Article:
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In Philadelphia, a Pastor Turned Business Owner and Accidental Arts Patron

In Philadelphia, a Pastor Turned Business Owner and Accidental Arts Patron

How Paul Stone revived one factory and opened it to his neighbors.

As far as Stone knows, none of the artists claim Christian faith. "But they really follow the Golden Rule. And it seems like it comes from being artists. They create with others in mind." Recently, they organized to use the building for a fundraiser for a local teen who sells bottled water to help support his family, and Stone has just hired a young man who lives around the corner and who has finished high school with no plans for college.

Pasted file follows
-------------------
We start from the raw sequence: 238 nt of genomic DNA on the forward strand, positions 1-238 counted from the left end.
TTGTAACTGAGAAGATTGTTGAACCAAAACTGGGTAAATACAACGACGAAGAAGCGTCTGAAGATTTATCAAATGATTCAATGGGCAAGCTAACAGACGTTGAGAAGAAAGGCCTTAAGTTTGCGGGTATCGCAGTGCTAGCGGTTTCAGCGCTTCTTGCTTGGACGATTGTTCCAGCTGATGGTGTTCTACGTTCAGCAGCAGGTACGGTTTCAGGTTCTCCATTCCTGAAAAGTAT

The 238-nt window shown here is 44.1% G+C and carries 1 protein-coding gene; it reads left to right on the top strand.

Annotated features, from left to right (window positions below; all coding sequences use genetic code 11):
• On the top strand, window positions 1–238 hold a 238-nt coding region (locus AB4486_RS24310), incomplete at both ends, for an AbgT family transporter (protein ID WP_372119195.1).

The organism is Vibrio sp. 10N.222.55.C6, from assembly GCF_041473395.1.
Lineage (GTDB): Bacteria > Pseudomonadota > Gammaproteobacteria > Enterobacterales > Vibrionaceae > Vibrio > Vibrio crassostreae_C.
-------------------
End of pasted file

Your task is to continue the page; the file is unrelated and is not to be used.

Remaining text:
"It's been a little bit of a rocky start, but he wants to work. And we'll give him that chance. "I can't say if we're 'improving our city,' " Stone tells me, "but we keep our corner of it clean. We help it look nice. And we can see that the neighborhood notices. Little by little, it's changing. You see people—young female students from Temple—walking around in this neighborhood without fear. We didn't see that before."

"Paul is so good to us," says Pfaffenbichler. "This space, it is so alive. In his own way, he is a creative."

Rachel Marie Stone, a regular contributor to Her.meneutics, is the author of the forthcoming Eat with Joy (IVP, 2013) and blogs at RachelMarieStone.com.

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